Leaves are turning colors, there’s a nip in the early morning air, Christmas merchandise is on the shelves. It’s time for Halloween.
Most of us have many family stories and memories built around this scariest of all holidays, usually from our carefree childhood days. While Halloween was always a big day for kids, it’s turned into a big deal for adults, too.
Halloween is a $5 to $8 billion dollar industry in the United States. According to the National Retail Federation, the “average American” will spend $65 to celebrate the holiday. That includes the 33 million of us who plan to visit at least one haunted attraction this season.
Many of us are well into the Halloween spending season. Moviegoers made vampire flick “30 Days of Night” the box office champion last weekend. And we’ve toted countless bags of candy into our homes in anticipation of the hordes of young spooks and goblins that will descend on our doorsteps next week. Some adults have fallen prey to pre-holiday candy binging. Perhaps you can identify with Rose Dyer’s plight.
We had a rule in our family that once you turned 12 years old, your trick or-treating days were over. Since my birthday is Nov. 3, I was cutting it pretty close as an 11-year-old. Then I got sick on Halloween and couldn’t drag myself out the door for one last sweet blitz of my neighborhood. While that loss has nagged me in the years since, it has offered a lame justification for pre-holiday binging.
One of my first assignments as a young reporter was to write about the dangers of Halloween candy. This was about the time that the media was awash with stories of razor blades tucked into apples, drug-laced cookies and brownies and wholesale tainting of candy. I discovered that these fears were more-or-less urban legends and that prudent parental review of what kids brought into the house generally sufficed. Dodging traffic while weighed down with cumbersome and vision-limiting costumes was far more dangerous, as was overloading young tummies with more sugar than Mother Nature ever intended.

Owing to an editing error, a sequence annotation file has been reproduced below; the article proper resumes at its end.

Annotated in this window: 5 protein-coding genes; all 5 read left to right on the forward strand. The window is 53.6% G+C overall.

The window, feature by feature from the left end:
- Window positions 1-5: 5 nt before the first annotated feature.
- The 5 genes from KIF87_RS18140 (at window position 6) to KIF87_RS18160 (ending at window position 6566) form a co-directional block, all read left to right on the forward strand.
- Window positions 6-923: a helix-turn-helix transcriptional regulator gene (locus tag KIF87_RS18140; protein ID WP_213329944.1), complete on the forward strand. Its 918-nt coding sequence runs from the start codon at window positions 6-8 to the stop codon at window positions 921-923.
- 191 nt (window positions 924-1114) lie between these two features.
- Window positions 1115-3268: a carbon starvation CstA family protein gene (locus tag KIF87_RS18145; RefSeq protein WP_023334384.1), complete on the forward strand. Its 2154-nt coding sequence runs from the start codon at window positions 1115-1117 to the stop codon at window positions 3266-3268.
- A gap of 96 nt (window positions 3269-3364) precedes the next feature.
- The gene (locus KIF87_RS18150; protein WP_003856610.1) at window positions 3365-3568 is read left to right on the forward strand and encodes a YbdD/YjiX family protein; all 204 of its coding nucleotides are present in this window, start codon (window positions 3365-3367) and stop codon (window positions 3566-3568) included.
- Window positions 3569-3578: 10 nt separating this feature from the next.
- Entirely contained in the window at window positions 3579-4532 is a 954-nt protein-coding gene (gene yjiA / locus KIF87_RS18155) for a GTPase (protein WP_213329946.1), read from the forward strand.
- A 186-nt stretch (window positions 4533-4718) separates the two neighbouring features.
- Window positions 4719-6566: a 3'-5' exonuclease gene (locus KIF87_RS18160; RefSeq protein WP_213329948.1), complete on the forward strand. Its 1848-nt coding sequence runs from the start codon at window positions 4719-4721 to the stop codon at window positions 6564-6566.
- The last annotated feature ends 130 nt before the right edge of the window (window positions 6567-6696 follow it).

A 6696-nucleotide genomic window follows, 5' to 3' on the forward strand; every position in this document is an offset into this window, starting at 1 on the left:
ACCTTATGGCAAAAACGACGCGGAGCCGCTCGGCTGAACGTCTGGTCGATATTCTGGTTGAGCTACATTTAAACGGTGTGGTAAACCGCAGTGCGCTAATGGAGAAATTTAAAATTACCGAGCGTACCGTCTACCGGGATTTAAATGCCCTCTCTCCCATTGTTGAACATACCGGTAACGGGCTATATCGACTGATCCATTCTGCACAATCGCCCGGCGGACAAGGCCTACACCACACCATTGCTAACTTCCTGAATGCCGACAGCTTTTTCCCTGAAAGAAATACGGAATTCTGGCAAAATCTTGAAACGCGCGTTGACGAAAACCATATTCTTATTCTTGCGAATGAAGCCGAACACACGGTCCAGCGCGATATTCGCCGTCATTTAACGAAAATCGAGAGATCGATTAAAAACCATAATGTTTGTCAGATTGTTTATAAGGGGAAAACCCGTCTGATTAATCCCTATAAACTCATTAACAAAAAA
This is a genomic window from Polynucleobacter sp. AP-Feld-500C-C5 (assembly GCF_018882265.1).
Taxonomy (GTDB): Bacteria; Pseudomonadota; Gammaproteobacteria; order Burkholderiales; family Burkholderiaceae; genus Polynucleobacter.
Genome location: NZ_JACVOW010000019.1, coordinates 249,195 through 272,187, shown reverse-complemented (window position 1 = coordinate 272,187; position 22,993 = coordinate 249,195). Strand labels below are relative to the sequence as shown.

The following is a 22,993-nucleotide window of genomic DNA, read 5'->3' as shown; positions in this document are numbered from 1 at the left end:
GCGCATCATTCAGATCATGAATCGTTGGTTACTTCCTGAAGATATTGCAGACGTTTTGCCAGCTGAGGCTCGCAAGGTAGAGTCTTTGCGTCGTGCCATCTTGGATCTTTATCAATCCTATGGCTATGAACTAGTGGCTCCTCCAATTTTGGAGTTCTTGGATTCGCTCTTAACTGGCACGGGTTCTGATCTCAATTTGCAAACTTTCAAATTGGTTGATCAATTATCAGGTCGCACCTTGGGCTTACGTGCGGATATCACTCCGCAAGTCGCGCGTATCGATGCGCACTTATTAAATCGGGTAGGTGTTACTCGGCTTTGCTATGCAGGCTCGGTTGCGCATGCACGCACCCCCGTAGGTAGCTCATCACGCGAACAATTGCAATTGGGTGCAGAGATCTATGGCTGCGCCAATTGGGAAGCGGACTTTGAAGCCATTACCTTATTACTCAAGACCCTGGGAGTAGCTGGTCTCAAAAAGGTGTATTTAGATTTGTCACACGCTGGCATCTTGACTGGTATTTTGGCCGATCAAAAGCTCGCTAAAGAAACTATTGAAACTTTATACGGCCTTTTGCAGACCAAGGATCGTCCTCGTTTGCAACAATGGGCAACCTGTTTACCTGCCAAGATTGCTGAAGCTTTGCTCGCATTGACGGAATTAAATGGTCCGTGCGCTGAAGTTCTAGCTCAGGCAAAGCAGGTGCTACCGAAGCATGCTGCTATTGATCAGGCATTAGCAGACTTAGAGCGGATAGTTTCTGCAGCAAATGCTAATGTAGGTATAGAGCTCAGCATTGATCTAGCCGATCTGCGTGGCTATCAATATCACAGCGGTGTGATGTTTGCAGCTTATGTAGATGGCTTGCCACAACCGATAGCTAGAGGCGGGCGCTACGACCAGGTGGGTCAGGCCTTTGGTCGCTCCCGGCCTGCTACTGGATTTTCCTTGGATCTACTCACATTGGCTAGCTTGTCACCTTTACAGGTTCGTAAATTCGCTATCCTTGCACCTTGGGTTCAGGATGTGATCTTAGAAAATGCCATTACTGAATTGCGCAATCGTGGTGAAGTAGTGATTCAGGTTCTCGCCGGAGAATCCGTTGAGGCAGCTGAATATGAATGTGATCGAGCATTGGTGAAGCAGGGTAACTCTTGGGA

The Des Moines area has a couple of curious Halloween practices that I’d never heard of before landing here over 25 years ago. One is the practice of making youngsters ask a riddle before handing over a treat. As you might expect, you get some pretty awful riddles. The other local oddity is the fact that something called Beggars’ Night has replaced Halloween. It’s always been on Oct. 30 in our years here, leaving Oct. 31 free to parents to have their own wild wingdings. That’s my theory; no one really seems to know how this tradition developed.
So, how do memories of Halloween fit into your life story? Are they suitable for sharing with your own kids and grandkids? This month’s Carnival of Genealogy focused on Halloween stories. Check it out.
Photo: Aaron Lehmer greets trick-or-treaters in Vacaville, Calif.